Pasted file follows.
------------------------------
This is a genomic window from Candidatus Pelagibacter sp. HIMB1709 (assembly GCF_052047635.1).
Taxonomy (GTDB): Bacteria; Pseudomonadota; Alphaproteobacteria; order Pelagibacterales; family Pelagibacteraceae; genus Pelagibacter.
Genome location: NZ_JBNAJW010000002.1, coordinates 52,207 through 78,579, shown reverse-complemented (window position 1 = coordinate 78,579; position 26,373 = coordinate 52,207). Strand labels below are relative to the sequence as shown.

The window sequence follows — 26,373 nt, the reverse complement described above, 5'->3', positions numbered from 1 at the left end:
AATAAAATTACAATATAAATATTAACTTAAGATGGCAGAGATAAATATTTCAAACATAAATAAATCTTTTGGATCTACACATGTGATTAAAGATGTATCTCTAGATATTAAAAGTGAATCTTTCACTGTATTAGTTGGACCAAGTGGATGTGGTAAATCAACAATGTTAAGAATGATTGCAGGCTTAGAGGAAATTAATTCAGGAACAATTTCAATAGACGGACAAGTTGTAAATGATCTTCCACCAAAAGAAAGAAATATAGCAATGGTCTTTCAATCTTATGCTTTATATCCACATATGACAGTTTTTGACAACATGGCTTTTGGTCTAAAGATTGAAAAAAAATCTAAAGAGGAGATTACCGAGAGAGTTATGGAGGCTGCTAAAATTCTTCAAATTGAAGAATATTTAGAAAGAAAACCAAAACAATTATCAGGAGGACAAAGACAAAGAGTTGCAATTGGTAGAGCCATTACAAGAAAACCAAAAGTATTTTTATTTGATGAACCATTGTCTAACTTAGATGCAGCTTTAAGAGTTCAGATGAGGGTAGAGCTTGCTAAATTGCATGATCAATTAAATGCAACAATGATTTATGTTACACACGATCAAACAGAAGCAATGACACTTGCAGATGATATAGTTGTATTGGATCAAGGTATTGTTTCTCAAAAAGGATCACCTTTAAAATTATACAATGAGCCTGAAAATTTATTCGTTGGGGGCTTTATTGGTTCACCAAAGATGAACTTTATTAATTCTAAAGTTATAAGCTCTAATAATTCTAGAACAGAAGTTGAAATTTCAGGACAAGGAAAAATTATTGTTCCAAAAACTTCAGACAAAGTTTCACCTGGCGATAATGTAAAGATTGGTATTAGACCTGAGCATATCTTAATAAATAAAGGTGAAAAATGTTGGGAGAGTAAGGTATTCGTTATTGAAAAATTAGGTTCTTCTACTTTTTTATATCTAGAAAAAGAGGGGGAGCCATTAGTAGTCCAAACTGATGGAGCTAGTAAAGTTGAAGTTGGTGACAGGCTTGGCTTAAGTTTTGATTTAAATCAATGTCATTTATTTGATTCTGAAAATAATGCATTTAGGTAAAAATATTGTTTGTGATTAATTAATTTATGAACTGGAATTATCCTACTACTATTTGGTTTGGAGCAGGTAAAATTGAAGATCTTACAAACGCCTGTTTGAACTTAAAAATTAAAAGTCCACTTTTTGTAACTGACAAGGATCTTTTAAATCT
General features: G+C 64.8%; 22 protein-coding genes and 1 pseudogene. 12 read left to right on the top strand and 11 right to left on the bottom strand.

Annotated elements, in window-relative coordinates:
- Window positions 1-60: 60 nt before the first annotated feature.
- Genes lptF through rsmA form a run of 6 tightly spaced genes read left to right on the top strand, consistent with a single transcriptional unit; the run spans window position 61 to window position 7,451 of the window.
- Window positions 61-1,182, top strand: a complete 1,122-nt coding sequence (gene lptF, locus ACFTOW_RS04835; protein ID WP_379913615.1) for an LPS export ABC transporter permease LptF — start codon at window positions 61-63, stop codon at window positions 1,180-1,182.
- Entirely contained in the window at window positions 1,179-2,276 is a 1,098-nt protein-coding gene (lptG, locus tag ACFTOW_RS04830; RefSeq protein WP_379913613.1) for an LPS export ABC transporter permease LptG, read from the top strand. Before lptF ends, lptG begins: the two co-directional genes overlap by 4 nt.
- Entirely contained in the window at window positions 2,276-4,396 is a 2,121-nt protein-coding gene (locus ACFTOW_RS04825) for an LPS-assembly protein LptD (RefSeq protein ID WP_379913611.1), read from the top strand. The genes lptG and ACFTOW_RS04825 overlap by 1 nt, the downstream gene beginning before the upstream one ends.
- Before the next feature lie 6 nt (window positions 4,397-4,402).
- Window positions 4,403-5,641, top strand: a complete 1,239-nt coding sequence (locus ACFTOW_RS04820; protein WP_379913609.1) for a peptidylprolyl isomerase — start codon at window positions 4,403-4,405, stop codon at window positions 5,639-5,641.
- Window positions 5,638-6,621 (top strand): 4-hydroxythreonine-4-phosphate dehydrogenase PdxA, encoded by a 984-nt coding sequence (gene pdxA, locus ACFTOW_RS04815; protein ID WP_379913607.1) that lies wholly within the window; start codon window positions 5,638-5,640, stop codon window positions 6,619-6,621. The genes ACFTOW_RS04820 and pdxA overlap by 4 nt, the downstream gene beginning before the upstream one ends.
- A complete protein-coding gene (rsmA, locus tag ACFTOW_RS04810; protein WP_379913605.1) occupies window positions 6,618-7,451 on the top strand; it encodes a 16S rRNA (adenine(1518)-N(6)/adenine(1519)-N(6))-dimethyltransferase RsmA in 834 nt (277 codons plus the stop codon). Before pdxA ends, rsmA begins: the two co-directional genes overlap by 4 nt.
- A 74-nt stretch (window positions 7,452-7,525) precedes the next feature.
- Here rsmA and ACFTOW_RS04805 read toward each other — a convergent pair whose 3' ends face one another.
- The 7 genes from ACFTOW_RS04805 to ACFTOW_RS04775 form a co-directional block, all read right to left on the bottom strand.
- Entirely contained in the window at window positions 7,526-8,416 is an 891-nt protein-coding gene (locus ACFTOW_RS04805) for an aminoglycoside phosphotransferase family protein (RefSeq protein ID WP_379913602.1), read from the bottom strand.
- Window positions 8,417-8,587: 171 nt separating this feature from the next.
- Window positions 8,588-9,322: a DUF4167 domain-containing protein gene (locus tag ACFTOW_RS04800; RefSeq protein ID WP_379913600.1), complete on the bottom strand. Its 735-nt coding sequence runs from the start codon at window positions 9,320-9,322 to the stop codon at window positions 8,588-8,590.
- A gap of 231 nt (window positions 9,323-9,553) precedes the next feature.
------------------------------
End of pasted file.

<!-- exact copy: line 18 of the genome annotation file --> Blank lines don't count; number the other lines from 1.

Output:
- Here rsmA and ACFTOW_RS04805 read toward each other — a convergent pair whose 3' ends face one another.